1956 The Proud and Profane Lt. Col. Colin Black
Toward the Unknown Maj. Lincoln Bond
1957 The Bridge on the River Kwai Shears
1958 The Key Capt. David Ross
1959 The Horse Soldiers Major Henry Kendall
1960 The World of Suzie Wong Robert Lomax Nominated – Laurel Award for Top Male Dramatic Performance
1962 Satan Never Sleeps Father O'Banion
The Counterfeit Traitor Eric Erickson
The Lion Robert Hayward
1964 Paris When It Sizzles Richard Benson/Rick
The 7th Dawn Major Ferris
1966 Alvarez Kelly Alvarez Kelly
1967 Casino Royale Ransome
1968 The Devil's Brigade Lt. Col. Robert T. Frederick
1969 The Wild Bunch Pike Bishop
The Christmas Tree Laurent Ségur
1971 Wild Rovers Ross Bodine
1972 The Revengers John Benedict
1973 Breezy Frank Harmon
1974 Open Season Hal Wolkowski
The Towering Inferno Jim Duncan
1976 Network Max Schumacher Nominated – Academy Award for Best Actor
Nominated – BAFTA Award for Best Actor in a Leading Role
Nominated – National Society of Film Critics Award for Best Actor
1978 Fedora Barry "Dutch" Detweiler
Damien: Omen II Richard Thorn
1979 Escape to Athena Prisoner smoking a cigar in prison camp uncredited
Ashanti Jim Sandell
1980 When Time Ran Out Shelby Gilmore
The Earthling Patrick Foley
1981 S.O.B. Tim Culley
Year Title Role Notes
1955 Lux Video Theatre Intermission Guest episode: Love Letters
I Love Lucy Himself episode: Hollywood at Last
1956 The Jack Benny Program Himself episode: William Holden/Frances Bergen Show
1973 The Blue Knight Bumper Morgan Primetime Emmy Award for Outstanding Lead Actor in a Miniseries or a Movie
1976 21 Hours at Munich Chief of Police Manfred Schreiber

Box office ranking

For a number of years exhibitors voted Holden among the most popular stars in the country:

  • 1954 - 7th (US)
  • 1955 - 4th (US)
  • 1956 - 1st (US)
  • 1957 - 7th (US)
  • 1958 - 6th (US), 6th (UK)
  • 1959 - 12th (US)
  • 1960 - 14th (US)
  • 1961 - 8th (US)
  • 1962 - 15th (US)



  1. ^ Heymann 2009, p. 25.
  2. ^ a b "Ancestry of William Holden." Retrieved: November 13, 2011.
  3. ^ Ross, George. "Broadway: 'Golden Boy'." The Pittsburgh Press, April 12, 1939, p. 23.
  4. ^ Capua 2010, pp. 16–17.
  5. ^ Capua 2010, pp. 54–55.
  6. ^ "Film Ratings." IMDb. Retrieved: December 6, 2012.
  7. ^ Capua 2010, pp. 135–136, 141.
  8. ^ Capua 2010, pp. 162–163.
  9. ^ Brown, Andrew M. "When Alcoholics drink themselves to death." The Telegraph, April 7, 2011.
  10. ^ a b Bennett, Bruce. "William Holden's Unscripted Fall From Grace." New York Sun, July 2, 2008.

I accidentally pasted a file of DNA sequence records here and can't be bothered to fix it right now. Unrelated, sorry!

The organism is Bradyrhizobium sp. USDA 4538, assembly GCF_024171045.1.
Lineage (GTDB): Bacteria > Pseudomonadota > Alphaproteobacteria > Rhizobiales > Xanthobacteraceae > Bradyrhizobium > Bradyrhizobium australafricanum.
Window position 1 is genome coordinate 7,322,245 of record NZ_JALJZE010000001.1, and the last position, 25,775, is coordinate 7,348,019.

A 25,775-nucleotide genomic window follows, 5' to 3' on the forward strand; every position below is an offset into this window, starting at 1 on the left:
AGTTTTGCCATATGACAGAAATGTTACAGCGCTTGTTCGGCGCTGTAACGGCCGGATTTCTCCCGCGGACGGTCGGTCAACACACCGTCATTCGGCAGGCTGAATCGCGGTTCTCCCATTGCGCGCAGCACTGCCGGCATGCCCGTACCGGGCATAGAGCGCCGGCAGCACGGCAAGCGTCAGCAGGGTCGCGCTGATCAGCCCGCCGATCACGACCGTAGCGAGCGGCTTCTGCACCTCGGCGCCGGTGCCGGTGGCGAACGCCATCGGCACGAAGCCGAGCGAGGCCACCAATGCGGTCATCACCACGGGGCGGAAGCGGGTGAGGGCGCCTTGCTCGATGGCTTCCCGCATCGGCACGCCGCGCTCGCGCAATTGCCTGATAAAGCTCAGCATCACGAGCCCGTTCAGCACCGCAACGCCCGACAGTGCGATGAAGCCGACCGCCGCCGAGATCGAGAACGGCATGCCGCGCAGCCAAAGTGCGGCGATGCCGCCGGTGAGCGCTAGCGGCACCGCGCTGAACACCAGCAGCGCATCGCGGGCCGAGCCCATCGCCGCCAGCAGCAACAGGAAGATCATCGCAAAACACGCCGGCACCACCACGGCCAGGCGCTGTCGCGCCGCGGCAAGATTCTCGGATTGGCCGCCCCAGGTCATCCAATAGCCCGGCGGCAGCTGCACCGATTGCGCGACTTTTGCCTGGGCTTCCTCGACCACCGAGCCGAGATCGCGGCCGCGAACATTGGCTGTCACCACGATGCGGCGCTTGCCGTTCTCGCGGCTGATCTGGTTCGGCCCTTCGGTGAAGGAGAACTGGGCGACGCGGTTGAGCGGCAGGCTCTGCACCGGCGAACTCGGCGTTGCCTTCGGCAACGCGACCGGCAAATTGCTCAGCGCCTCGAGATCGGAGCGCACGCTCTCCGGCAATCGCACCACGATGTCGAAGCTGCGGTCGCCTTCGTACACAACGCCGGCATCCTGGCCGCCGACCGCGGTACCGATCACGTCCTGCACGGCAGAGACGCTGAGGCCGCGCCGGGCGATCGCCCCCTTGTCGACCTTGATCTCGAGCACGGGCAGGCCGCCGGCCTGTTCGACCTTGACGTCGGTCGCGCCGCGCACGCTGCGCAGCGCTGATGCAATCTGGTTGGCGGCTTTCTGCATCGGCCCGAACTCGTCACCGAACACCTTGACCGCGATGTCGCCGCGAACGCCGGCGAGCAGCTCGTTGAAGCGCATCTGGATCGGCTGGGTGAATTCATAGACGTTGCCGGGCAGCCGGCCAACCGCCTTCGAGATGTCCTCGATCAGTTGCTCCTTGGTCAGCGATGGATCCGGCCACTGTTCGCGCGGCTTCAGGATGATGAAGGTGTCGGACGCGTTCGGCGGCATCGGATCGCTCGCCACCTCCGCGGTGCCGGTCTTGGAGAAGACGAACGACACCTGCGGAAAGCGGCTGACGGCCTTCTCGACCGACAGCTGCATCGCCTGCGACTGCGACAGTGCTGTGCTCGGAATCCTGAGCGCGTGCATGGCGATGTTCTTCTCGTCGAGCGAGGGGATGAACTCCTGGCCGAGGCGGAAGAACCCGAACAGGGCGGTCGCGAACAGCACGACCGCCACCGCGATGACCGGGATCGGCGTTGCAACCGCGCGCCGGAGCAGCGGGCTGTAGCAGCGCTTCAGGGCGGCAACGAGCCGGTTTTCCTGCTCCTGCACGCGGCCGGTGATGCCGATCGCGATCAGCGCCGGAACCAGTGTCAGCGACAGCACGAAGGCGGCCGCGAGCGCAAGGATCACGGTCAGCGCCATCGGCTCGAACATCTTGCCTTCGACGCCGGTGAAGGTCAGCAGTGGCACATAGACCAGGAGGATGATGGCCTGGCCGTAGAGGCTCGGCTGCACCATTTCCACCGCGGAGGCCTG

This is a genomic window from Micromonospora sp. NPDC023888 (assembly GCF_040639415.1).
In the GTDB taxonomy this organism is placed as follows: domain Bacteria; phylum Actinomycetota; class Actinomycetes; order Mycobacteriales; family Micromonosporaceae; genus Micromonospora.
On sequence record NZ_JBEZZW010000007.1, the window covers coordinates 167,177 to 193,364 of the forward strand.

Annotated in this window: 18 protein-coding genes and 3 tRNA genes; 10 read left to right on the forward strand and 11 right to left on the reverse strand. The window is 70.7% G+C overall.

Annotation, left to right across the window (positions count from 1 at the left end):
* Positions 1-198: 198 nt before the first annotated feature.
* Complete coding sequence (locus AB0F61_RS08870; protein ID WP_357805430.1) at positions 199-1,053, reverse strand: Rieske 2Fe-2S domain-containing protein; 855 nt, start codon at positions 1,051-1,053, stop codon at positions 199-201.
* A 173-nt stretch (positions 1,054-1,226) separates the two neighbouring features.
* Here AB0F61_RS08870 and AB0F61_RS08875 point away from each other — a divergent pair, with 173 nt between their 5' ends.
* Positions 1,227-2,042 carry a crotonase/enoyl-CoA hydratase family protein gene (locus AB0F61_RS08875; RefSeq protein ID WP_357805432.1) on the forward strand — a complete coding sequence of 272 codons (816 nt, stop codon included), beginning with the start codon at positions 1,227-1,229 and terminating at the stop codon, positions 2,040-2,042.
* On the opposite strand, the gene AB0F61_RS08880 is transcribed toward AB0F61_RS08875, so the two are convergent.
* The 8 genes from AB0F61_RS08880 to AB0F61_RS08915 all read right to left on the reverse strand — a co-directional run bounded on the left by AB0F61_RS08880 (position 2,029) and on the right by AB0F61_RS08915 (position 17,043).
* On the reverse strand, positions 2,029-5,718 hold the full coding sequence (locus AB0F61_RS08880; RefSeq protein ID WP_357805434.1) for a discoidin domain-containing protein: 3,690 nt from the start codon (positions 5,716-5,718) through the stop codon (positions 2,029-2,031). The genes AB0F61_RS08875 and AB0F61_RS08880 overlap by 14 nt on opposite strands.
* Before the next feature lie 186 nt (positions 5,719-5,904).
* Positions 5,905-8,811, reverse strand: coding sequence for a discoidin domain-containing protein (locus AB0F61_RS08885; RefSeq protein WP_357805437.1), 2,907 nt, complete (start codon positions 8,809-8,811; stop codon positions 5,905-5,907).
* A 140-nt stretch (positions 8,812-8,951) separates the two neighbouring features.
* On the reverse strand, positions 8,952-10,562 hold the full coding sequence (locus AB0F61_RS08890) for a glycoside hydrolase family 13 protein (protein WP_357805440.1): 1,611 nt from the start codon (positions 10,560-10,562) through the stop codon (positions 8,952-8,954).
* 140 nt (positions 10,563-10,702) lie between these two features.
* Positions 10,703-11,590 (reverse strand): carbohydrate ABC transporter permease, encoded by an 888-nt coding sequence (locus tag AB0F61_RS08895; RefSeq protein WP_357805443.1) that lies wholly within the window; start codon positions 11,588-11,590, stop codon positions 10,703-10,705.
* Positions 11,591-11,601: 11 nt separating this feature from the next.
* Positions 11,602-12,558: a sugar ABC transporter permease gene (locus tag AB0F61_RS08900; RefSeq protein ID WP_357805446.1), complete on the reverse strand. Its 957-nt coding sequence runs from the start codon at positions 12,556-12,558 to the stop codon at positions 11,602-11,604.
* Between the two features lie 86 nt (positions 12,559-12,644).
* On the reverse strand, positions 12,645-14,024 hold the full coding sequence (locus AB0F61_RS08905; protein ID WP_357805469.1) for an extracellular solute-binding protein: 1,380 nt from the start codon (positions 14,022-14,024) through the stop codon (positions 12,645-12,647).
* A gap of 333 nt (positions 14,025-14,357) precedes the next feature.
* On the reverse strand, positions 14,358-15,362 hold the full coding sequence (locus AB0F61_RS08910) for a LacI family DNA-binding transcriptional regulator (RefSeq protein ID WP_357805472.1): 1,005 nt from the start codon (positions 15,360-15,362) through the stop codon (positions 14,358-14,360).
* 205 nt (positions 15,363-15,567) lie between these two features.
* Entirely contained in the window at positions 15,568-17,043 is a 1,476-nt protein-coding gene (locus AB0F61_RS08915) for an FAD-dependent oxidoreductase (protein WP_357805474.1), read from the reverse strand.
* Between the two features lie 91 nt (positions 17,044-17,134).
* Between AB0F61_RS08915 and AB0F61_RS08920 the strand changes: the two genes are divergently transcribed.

11. ^ "The William Holden Wildlife Education Center." Mount Kenya Wilderness Conservancy, 2015. Retrieved: January 24, 2015.
  12. ^ "WHWF History." William Holden Wildlife Foundation, 2010. Retrieved: January 24, 2015.
  13. ^ "John Cameron Swayze (1906–1995)." IMDb. Retrieved: January 24, 2015.
  14. ^ Osborne, Robert (host). "The Lion". Turner Classic Movies, air date: November 4, 2012.
  15. ^ Strodder 2000, p. 112.
  16. ^ Capua 2010, p. 165.
  17. ^ Bacon, Doris Klein. "For Love of Bill." People, Vol. 17, No. 21, May 31, 1982.
  18. ^ Capua 2010, p. 164
  19. ^ "Hollywood Star Walk: William Holden." Los Angeles Times, March 26, 2013.
  20. ^ "St. Louis Walk of Fame Inductees." St. Louis Walk of Fame. Retrieved: January 24, 2015.
  21. ^ Percy, Walker. The Moviegoer, p. 7. Retrieved: January 24, 2015.
  22. ^ "Virginia Holden Gaines." Facebook, 2011. Retrieved: January 24, 2015.


  • Capua, Michelangelo. William Holden: A Biography. Jefferson, North Carolina: McFarland & Company, 2010. ISBN 978-0-7864-4440-3.
  • Gaines, Virginia Holden and Mike Prcic. Growing Up with William Holden: A Memoir. Newark, Notts, UK: Strategems, 2007. ISBN 978-0-9741304-5-3.
  • Heymann, C. David. Bobby and Jackie: A Love Story. New York: Simon & Schuster, 2009. ISBN 978-1-4001-6422-6.
  • Phillips, Gene D. Some Like It Wilder: The Life and Controversial Films of Billy Wilder. Lexington, Kentucky: University Press of Kentucky, 2010. ISBN 978-0-8131-2570-1.
  • Quirk, Lawrence J. The Complete Films of William Holden. Sacramento, California: Citadel Press, 1986. ISBN 978-0-8065-0998-3.
  • Quirk, Lawrence J.The Films of William Holden. Sacramento, California: Citadel Press, 1973. ISBN 978-0-8065-0375-2.
  • Strodder, Chris. Swingin' Chicks Of the Sixties. San Rafael, California: Cedco Publishing Company, 2000. ISBN 978-0-7683-2232-3.
  • Thomas, Bob. Golden Boy: The Untold Story of William Holden. New York: St. Martin's Press, 1983. ISBN 978-0-312-33697-4.

External links